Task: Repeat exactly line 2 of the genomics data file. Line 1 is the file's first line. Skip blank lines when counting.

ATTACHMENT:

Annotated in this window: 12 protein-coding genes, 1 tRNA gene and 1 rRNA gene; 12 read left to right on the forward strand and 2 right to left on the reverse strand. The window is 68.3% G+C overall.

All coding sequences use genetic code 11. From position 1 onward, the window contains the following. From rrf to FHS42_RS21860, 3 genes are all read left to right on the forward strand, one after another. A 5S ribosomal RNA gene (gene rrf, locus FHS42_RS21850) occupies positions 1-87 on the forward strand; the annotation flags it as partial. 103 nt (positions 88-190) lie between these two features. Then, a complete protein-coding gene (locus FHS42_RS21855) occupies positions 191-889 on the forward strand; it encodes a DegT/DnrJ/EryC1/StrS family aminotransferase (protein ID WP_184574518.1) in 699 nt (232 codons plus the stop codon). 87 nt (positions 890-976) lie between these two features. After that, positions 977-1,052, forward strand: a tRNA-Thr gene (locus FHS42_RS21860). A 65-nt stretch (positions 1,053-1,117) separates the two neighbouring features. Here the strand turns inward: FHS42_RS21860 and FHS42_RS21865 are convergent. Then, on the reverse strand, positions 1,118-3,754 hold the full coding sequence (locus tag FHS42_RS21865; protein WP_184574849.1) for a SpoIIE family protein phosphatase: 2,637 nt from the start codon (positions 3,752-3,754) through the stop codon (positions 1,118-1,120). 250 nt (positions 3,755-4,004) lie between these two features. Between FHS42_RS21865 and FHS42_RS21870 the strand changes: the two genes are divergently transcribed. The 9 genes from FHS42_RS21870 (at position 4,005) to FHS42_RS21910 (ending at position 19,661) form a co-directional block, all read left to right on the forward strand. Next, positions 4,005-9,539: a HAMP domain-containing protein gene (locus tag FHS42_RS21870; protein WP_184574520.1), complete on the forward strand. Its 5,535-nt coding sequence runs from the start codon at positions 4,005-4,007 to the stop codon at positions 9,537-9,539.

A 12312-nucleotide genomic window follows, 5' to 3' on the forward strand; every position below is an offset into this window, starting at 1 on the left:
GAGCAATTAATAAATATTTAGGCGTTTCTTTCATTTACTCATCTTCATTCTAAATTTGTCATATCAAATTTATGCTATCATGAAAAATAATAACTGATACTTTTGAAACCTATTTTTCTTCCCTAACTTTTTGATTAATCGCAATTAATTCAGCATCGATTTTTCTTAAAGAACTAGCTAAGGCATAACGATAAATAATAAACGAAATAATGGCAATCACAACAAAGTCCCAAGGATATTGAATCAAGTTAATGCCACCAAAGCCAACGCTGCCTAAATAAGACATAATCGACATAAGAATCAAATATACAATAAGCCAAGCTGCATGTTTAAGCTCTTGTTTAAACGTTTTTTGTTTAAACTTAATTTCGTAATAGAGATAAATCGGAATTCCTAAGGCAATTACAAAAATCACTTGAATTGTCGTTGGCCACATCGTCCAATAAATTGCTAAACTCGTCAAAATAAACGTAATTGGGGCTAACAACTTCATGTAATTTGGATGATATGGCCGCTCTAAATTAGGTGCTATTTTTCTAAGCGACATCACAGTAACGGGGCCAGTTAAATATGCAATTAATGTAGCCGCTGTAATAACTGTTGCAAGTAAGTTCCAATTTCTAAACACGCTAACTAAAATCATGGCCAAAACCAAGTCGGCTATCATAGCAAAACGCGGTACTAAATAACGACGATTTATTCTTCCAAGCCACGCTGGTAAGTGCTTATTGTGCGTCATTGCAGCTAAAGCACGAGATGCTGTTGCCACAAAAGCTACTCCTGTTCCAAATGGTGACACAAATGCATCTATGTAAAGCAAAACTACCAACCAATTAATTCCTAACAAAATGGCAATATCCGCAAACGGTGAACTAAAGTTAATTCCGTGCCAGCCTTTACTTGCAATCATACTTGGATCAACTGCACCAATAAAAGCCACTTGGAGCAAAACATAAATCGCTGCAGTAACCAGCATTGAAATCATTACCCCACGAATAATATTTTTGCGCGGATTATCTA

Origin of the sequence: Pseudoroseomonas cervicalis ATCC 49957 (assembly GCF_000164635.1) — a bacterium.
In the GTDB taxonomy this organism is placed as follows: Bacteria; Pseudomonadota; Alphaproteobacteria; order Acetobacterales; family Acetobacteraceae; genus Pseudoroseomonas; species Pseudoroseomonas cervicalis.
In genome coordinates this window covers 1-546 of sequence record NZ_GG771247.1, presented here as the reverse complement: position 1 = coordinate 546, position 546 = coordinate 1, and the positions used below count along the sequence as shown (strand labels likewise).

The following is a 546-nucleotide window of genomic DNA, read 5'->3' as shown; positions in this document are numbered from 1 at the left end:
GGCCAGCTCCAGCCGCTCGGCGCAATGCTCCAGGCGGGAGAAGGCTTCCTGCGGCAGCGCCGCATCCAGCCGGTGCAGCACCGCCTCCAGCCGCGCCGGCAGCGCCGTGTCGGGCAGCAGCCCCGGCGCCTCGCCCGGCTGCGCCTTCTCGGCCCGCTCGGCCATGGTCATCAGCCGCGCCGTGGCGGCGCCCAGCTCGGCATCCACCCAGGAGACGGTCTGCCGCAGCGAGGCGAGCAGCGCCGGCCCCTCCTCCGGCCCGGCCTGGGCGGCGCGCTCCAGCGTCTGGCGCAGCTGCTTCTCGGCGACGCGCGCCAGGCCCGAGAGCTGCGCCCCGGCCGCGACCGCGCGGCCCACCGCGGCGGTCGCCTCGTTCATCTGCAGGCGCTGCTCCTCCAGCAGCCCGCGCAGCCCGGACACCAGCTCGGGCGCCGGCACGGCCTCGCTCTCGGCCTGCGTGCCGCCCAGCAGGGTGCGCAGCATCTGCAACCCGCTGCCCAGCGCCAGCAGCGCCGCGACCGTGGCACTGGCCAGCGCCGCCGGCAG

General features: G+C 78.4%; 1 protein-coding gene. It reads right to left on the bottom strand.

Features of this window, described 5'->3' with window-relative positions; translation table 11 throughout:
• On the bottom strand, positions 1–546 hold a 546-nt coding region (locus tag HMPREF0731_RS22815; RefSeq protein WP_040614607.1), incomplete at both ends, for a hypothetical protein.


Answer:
All coding sequences use genetic code 11. From position 1 onward, the window contains the following. From rrf to FHS42_RS21860, 3 genes are all read left to right on the forward strand, one after another. A 5S ribosomal RNA gene (gene rrf, locus FHS42_RS21850) occupies positions 1-87 on the forward strand; the annotation flags it as partial. 103 nt (positions 88-190) lie between these two features. Then, a complete protein-coding gene (locus FHS42_RS21855) occupies positions 191-889 on the forward strand; it encodes a DegT/DnrJ/EryC1/StrS family aminotransferase (protein ID WP_184574518.1) in 699 nt (232 codons plus the stop codon). 87 nt (positions 890-976) lie between these two features. After that, positions 977-1,052, forward strand: a tRNA-Thr gene (locus FHS42_RS21860). A 65-nt stretch (positions 1,053-1,117) separates the two neighbouring features. Here the strand turns inward: FHS42_RS21860 and FHS42_RS21865 are convergent. Then, on the reverse strand, positions 1,118-3,754 hold the full coding sequence (locus tag FHS42_RS21865; protein WP_184574849.1) for a SpoIIE family protein phosphatase: 2,637 nt from the start codon (positions 3,752-3,754) through the stop codon (positions 1,118-1,120). 250 nt (positions 3,755-4,004) lie between these two features. Between FHS42_RS21865 and FHS42_RS21870 the strand changes: the two genes are divergently transcribed. The 9 genes from FHS42_RS21870 (at position 4,005) to FHS42_RS21910 (ending at position 19,661) form a co-directional block, all read left to right on the forward strand. Next, positions 4,005-9,539: a HAMP domain-containing protein gene (locus tag FHS42_RS21870; protein WP_184574520.1), complete on the forward strand. Its 5,535-nt coding sequence runs from the start codon at positions 4,005-4,007 to the stop codon at positions 9,537-9,539.